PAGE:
Elina Mustonen harpsichord
Byrd, F. Couperin, Rameau + modern composers

As a lover of birds and the harpsichord, this CD could have been fashioned specially for me! Throughout history composers have admired and imitated the songs of birds, and this CD by harpsichordist Elina Mustonen explores the relationship in the keyboard music of the 17th, 18th and 21st centuries. The CD opens with the stunning sounds of nightingale song before Mustonen embarks on the Quatorzième Ordre from Couperin’s Troisième Livre de Clavecin of 1722, in which the composer evokes the songs of various birds, most prominently arguably the most distinguished of avian vocalists, the nightingale. After the Couperin, we are taken through a group of modern pieces for harpsichord by Peter Machajdík and Oli Mustonen with bird connections before the programme concludes with some slightly tangential Byrd and some much more on-message Rameau. Elina Mustonen entitles her programme notes A Bird Fancyer’s Delight and it is perhaps a pity that she didn’t arrange some of the melodies from that famous 17th-century English publication rather than shoe-horn in the Byrd (what’s in a name?) and the modern works, which are a bit of a culture shock. The sound of Mustonen’s 1993 Kroesbergen Couchet copy harpsichord is superbly rich and vividly captured by her sound engineers. All in all, I felt that this programme was an intriguing idea, best at its beginning and end, seeming slightly to lose its way in the middle, although the quality of the music and the playing are never less than excellent.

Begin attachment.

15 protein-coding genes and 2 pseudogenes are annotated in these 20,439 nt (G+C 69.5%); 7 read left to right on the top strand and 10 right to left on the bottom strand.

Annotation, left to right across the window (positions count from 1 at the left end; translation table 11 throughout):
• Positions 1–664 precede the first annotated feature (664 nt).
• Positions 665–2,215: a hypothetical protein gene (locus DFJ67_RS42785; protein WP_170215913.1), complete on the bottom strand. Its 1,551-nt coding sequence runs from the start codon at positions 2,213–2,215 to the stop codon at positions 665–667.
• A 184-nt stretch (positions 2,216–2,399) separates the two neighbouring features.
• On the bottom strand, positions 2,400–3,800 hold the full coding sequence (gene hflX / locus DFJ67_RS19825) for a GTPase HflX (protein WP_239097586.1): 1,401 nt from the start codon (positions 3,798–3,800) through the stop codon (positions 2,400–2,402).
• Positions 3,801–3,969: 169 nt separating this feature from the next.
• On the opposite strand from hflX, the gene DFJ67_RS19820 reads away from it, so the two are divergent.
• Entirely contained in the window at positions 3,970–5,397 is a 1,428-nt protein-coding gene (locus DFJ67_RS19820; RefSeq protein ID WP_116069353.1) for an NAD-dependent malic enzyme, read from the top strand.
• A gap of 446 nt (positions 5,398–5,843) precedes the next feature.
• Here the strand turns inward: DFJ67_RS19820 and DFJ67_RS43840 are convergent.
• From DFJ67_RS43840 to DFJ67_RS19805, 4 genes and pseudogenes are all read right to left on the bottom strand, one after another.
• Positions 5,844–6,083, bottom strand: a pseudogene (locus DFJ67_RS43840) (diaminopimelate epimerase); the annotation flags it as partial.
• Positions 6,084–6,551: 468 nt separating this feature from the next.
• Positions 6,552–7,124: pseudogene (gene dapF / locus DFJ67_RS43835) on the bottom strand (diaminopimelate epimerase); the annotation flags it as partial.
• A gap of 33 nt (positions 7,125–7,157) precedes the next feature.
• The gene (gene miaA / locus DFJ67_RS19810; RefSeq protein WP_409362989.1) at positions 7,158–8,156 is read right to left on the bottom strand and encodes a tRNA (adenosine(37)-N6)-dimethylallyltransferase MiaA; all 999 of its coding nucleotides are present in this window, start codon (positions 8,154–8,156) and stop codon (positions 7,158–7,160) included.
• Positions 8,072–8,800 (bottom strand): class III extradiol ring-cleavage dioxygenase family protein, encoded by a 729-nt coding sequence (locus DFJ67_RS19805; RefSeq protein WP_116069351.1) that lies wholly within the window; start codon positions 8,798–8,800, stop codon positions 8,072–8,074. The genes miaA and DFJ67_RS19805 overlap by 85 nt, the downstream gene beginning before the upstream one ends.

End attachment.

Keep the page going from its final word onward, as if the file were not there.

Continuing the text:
D. James Ross

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